The Exhibition of Masterpieces of Muhammadan Art in Munich (Ausstellung von Meisterwerken muhammedanischer Kunst), held in Theresienhöhe, Munich in 1910, has been one of the most important events that refashioned scientific studies on Islamic arts. In the eighty rooms of the venue, various artifacts from different historical periods and regions (such as Persia/Iran, Central Asia, Syria, India, Egypt, North Africa, Spain, Ottoman territories) were put on display. The last section of the exhibition, which included twelve rooms where a variety of Ottoman artifacts were exhibited, had a focus on the concept of “war” and featured the theme of “Turkish wars”. In this section, arms, body armours, janissary headdresses were displayed along with European drawings/paintings among which the Venetian depiction of the battle of Lepanto (Die Schlacht von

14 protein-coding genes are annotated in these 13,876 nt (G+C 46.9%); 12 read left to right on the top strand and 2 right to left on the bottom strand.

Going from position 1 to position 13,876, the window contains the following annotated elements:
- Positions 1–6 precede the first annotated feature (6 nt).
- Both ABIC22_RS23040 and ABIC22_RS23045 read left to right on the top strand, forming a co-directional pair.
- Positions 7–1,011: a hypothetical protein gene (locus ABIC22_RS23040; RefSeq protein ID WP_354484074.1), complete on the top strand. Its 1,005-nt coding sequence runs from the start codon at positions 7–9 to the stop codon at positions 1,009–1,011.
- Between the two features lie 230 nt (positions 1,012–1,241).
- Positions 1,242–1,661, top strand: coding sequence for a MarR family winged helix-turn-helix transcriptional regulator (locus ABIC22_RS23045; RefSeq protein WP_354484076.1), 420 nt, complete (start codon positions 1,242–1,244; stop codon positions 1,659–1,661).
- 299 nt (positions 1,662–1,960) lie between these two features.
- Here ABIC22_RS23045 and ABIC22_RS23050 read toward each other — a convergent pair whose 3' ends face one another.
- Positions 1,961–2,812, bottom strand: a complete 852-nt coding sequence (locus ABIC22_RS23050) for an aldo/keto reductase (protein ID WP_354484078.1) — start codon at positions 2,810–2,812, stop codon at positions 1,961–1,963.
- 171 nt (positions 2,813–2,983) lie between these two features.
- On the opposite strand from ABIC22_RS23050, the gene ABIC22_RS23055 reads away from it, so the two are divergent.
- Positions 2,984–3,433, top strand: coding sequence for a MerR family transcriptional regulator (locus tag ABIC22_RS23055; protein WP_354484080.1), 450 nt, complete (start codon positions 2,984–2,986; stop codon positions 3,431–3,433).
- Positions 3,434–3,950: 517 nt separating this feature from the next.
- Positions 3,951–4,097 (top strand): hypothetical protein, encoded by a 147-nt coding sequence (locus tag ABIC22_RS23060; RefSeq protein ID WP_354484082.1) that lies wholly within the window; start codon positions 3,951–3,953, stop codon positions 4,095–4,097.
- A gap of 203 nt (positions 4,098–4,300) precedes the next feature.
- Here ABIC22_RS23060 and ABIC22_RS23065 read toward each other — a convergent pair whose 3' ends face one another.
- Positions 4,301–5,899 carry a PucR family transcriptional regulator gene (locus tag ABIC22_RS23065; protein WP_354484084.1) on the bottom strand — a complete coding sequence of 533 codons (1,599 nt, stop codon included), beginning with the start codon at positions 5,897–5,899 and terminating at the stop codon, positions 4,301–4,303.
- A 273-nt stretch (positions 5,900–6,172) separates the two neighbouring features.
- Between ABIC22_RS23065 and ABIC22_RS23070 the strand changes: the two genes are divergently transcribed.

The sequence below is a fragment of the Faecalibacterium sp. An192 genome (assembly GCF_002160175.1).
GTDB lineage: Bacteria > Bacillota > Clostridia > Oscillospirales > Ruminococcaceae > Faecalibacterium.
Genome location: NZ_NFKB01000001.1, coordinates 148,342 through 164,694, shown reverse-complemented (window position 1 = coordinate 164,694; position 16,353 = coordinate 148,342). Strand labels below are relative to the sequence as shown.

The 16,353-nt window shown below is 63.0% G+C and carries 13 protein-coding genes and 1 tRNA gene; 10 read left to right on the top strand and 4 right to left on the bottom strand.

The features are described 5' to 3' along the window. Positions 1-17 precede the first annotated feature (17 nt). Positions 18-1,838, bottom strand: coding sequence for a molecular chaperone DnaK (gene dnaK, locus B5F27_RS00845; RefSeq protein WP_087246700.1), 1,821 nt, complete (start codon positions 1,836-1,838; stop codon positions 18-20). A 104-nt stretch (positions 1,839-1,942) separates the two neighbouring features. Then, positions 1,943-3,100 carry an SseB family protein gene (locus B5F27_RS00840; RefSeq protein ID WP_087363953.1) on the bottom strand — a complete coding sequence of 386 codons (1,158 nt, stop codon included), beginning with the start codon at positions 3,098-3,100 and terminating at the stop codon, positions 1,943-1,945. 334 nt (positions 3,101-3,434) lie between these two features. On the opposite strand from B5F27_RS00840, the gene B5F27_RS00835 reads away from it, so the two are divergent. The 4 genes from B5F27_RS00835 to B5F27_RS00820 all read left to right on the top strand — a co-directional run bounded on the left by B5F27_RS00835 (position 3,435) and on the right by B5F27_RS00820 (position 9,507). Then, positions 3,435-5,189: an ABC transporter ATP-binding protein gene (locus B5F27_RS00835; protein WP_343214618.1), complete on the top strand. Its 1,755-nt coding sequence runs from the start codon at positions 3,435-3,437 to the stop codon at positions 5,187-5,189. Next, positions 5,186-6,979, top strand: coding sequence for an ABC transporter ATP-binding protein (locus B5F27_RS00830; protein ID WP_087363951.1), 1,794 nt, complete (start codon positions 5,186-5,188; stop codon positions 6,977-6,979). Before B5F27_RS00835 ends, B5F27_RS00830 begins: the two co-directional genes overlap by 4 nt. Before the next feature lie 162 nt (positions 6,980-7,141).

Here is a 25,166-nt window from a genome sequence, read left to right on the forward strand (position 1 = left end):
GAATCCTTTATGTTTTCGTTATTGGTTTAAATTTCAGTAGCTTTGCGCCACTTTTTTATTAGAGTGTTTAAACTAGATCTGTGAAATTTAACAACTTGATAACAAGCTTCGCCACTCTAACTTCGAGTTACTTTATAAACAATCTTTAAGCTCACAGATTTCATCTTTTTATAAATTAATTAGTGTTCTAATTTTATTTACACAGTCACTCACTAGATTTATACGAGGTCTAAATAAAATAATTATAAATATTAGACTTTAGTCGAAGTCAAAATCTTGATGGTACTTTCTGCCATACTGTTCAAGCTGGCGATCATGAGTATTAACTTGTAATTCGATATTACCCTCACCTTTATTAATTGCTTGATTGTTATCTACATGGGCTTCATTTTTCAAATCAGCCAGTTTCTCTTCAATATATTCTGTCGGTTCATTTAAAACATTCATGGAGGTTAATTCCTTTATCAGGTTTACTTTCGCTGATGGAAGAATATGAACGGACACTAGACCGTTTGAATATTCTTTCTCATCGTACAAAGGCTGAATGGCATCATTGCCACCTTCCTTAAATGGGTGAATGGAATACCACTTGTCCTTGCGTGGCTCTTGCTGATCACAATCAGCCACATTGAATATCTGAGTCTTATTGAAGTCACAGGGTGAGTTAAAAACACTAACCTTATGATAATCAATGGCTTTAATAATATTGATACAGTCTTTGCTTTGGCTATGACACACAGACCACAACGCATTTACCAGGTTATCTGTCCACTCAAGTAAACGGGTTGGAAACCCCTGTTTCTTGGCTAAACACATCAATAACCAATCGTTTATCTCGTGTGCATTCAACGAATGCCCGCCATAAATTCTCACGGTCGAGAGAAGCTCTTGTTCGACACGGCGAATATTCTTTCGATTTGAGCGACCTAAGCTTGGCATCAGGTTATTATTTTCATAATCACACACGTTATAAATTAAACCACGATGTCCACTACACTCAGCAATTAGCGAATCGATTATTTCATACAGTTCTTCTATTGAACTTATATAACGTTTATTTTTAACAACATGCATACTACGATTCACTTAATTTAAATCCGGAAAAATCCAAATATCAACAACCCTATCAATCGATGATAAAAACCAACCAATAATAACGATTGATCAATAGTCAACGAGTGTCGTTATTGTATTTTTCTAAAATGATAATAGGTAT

Lepanto) from the curator Friedrich Sarre’s own collection had a distinctive place. Various artworks from the Ottoman Empire such as ceramics, book arts and silk fabrics from the fifteenth to nineteenth century also complemented the cultural-historical focus on “Turkish wars”. This article explores the discursive narrative and the political rationality embedded within the Ottoman section’s design in the exhibition. It argues that its pattern, that focused on the “Turkish wars”, was a visual manifestation of the discourse of “Turkish threat” (Türkengefahr) –which was employed as a concept for the first time in European historiography at the end of 19th century– and the narrative in the section singled out “war” as the key mode of being in relation with the Empire. The design of the section represented the Ottomans first as a menacing counter-centre of power and then, as an “enemy”/“ adversary”/“threat” that had been subdued by the European powers. The article also argues that the arrangement here constituted a spectacle of German Empire’s penetration into the Ottoman territories, which could be achieved via imperial policies pursued by Kaiser Wilhelm II (r. 1888-1918) and demonstrated to local as well as international audience that the Empire had a dominant presence in the region.